P12A.3 Drop size distribution retrievals during TWPICE

Thursday, 9 August 2007
Halls C & D (Cairns Convention Center)
Bronwyn K. Dolman, ATRAD Pty Ltd, Thebarton, SA, Australia; and P. T. May and R. A. Vincent

This research is largely concerned with the improvement of quantitative rainfall estimates, in order to improve short-term weather forecasting, using VHF radar. VHF radars are capable of retrieving drop size distributions (DSD's), and will be used to describe the vertical and temporal distribution of DSD's, in order to improve quantitative rainfall estimates. This will then assist forecasters in tracking rapidly evolving weather events which have the potential to cause severe wind, hail and flood damage.

The first stage was participation in the Tropical Warm Pool International Cloud Experiment (TWPICE) which occurred in Darwin and surrounding areas in January and February 2006. The campaign presented a unique opportunity to compare air space sampled by both a VHF wind profiler owned by the University of Adelaide Atmospheric Physics group, and the Bureau's C-Pol weather radar. We are using this arrangement as a basis for refining the drop size distribution retrieval technique before applying it in stage two in Adelaide.

The Australian Bureau of Meteorology recently installed a weather-watch radar at Buckland Park, South Australia, a field site belonging to the University of Adelaide, located 40km north of the city. This presents a similar situation to that in Darwin where part of the air space sampled by this radar covers the Adelaide airport where the University of Adelaide Atmospheric Physics group has a VHF wind profiling radar. When data from both sets has been collected they will be compared as there is evidence of variation in the drop size distributions and their evolution in altitude in mid – latitudes, as compared to the tropics. Our two data sets will provide a mechanism for investigating the evolution of DSD's in height, and how this relates to cloud characteristics. This in turn will lead to an improved understanding of the use of weather radar for quantitative rainfall estimation.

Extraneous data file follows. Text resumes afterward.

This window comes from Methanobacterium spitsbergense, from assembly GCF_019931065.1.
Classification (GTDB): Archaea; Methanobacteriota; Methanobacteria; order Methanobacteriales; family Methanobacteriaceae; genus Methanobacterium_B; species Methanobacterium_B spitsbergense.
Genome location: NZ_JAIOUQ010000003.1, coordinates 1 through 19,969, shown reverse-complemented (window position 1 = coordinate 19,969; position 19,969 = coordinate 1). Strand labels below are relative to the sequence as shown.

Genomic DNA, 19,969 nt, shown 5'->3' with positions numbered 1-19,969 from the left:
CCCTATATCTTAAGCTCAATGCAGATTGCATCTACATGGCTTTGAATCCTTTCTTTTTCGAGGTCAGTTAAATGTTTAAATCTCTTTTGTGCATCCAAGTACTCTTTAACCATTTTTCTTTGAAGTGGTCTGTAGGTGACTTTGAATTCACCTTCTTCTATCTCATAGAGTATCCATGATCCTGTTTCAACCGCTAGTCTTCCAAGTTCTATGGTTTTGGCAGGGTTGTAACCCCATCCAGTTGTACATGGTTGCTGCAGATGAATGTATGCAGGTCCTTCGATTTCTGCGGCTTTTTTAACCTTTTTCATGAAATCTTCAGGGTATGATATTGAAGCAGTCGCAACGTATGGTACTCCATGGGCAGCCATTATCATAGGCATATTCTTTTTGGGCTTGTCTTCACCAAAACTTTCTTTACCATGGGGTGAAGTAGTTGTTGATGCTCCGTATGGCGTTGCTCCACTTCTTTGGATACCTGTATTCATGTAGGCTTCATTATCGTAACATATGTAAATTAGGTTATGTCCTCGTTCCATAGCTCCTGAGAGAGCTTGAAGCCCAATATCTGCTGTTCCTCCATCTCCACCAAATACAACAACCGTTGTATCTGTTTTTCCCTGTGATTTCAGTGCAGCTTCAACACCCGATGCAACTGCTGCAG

Several rain events from the TWPICE period, both stratiform and convective will be presented. These will be looked at in detail to consider spatial and temporal evolution of DSD's, and parameters calculated from the retrieval such as rain rate and liquid water content. Retrievals will be presented from both the VHF and C-Pol radars, to validate the retrieval technique.

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